Dysphagia is also common within this environment with an estimated prevalence of 7% to 40% depending on the criteria used for the assessment and resident population focus [13]. There are multifactorial reasons for the high prevalence including the loss of muscle strength and elasticity within the mouth, pharynx, and supra-hyoid muscles, which result from frailty and sarcopenia and, secondarily, to stroke, neurodegenerative diseases, and dementia [14]. Given the multifactorial etiology and the association of dysphagia with functional decline and increased mortality, it is now considered a geriatric syndrome. In the presence of dysphagia, there is an increased risk of aspiration pneumonia [15,16,17], reduced nutritional [18], and hydration status [19] and quality of life [20]. It is, therefore, important that it be identified at an early stage to enable food, drink, and medication administration to be modified accordingly.
Oral pathogens are the likeliest cause of pneumonia. Therefore, good oral care is essential to reduce the risk of pneumonia [21,22]. Failure to deliver good mouth and oral care can contribute to difficulties with swallowing and exacerbate dehydration, malnutrition, and frailty [23]. Education of nurses and caregivers has been identified as a necessity [24] with deficits in nurse knowledge regarding the link between oral hygiene, dysphagia, and pneumonia identified [25].
Ill health, frailty, and swallowing in older people will be exacerbated by the side effects of medicines [26] particularly those with anticholinergic effects since they are known to cause dry mouth [27]. Recent research has found that care home residents with dysphagia were more than twice as likely to experience medication errors compared to those without [28]. This was largely due to the added complexity of identifying the most appropriate formulation or method of administration when tablets or capsules may no longer be appropriate rather than problems with the drug or dose selection. Due to the number of unreported signs of aspiration observed during the research process, the authors recommended that nurses and care staff should be trained to identify signs and symptoms of dysphagia to ensure that the condition is identified in a timely manner, which reduces associated medical complications [26,28].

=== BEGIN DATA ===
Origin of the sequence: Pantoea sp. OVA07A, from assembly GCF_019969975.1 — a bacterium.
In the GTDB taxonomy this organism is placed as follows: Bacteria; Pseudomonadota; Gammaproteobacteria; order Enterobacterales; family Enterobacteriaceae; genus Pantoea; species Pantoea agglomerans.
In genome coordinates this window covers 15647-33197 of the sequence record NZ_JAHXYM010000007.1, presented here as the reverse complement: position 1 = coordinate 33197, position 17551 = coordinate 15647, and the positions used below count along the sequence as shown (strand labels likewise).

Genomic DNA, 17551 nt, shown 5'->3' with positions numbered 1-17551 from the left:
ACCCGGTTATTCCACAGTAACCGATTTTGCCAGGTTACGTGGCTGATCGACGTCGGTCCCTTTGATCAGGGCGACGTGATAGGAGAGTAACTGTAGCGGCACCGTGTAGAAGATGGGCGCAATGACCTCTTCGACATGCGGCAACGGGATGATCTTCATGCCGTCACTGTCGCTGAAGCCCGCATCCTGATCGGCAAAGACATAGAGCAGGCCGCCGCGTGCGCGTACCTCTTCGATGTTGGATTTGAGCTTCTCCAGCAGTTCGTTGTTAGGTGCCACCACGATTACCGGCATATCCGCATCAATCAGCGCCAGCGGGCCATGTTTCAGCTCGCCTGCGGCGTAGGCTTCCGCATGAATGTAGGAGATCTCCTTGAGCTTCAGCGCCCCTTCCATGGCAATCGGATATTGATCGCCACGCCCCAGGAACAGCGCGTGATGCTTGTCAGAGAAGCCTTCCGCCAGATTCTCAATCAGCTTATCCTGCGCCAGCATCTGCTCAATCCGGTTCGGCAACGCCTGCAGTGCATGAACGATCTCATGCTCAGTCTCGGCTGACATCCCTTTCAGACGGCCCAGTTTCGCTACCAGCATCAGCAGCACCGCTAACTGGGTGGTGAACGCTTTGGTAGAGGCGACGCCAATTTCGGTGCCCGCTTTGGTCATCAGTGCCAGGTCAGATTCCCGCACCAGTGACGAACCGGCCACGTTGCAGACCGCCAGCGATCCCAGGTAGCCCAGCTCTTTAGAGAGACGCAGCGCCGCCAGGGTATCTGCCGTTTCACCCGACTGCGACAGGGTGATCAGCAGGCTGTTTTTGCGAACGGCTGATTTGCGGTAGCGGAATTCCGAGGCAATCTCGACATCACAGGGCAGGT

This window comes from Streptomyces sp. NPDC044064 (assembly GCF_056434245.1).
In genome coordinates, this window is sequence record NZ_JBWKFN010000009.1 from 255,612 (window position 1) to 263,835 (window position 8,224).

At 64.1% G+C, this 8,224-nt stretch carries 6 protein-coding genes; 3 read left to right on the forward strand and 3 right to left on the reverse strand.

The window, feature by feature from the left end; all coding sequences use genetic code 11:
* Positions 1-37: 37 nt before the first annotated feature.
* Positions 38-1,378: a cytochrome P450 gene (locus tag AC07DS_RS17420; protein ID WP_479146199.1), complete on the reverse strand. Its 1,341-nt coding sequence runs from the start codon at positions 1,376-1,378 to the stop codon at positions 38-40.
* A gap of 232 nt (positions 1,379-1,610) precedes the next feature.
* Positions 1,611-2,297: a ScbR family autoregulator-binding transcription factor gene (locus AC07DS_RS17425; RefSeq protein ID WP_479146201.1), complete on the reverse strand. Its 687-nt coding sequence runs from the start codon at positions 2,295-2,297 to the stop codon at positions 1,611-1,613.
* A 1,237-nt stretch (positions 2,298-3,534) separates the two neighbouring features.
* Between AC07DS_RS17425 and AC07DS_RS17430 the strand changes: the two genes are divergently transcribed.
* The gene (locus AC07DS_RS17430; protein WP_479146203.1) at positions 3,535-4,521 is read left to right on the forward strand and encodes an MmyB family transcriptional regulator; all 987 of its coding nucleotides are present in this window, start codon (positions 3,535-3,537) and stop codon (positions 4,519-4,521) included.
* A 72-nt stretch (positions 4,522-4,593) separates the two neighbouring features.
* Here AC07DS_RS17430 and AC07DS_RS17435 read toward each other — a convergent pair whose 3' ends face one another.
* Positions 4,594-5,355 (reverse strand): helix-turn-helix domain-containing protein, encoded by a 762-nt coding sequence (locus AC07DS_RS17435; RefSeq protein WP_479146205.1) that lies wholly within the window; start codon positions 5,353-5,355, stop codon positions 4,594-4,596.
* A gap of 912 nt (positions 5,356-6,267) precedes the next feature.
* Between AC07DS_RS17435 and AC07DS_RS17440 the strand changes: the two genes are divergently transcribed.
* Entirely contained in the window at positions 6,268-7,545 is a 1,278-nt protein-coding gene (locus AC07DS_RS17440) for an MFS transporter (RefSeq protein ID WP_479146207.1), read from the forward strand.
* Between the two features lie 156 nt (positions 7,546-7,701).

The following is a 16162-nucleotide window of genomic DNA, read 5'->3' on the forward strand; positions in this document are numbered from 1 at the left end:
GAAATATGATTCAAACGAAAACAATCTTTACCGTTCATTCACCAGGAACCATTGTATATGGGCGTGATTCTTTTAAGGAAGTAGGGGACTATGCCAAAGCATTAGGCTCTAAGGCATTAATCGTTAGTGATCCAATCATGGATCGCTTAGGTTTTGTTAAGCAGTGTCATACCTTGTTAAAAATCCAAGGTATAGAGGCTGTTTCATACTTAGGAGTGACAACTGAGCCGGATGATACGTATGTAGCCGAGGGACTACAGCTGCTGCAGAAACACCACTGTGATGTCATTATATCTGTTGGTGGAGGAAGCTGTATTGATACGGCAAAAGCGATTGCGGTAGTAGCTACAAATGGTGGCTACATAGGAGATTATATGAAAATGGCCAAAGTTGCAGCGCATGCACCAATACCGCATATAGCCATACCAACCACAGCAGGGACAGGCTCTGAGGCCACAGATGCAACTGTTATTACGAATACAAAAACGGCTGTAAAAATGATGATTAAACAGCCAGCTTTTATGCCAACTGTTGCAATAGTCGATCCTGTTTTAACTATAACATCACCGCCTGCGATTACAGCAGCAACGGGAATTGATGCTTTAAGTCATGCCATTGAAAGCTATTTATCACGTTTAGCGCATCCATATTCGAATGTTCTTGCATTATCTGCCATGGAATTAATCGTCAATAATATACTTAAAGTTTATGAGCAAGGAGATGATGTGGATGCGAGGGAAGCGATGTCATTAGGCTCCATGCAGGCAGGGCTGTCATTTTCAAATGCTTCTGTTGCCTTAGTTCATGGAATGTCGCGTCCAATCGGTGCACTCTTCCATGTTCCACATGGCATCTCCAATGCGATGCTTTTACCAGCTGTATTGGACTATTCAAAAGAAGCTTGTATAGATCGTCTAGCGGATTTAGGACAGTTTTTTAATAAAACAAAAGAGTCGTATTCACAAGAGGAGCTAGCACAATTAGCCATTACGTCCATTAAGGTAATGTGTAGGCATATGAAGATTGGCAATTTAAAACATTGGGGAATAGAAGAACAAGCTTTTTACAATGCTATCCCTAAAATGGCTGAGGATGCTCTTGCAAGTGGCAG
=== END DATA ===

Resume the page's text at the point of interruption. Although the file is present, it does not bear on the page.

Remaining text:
In the presence of dysphagia, caregivers frequently resort to tablet crushing, capsule opening, and mixing with food to ease administration [29,30]. The disguising of medication in food or drink has been reported to occur in 43% to 71% of nursing homes [31] and often takes places without documentation and consultation with all relevant parties. Whenever medicines are mixed in food, it is important that either the resident is made aware and is in agreement of it or that appropriate procedures are implemented to ensure that appropriate safeguards are in place. Training of care home staff and the implementation of audits have been recommended to address this [31].
In response to reported concerns regarding the administration of medicines to residents in care homes with respect to tablet crushing, covert administration, medication errors, and inappropriate use of medicines, the Patients Association’s in the UK undertook a survey of “medicines related care of residents with dysphagia in care homes”. The relatively small-scale study found that only 10% of the homes had a specific protocol to guide staff in administering medicines to people with dysphagia and only 20% had arranged training in this important area [32].
Using the results of the survey as a driver for change in care home practices, an expert panel was convened and chaired by the Patients Association to address these concerns. Evidence demonstrated the need for more frequent medication review, the need to identify residents with dysphagia more effectively, and greater care home staff training especially regarding the laws surrounding covert administration and the dangers of tablet crushing and capsule opening. To protect residents from pneumonia, care home staff also require training in the provision of good oral care and, to optimize decisions, it is necessary to involve the resident or, if they don’t have the capacity themselves, it is necessary to receive support from all appropriate members of the multi-disciplinary team.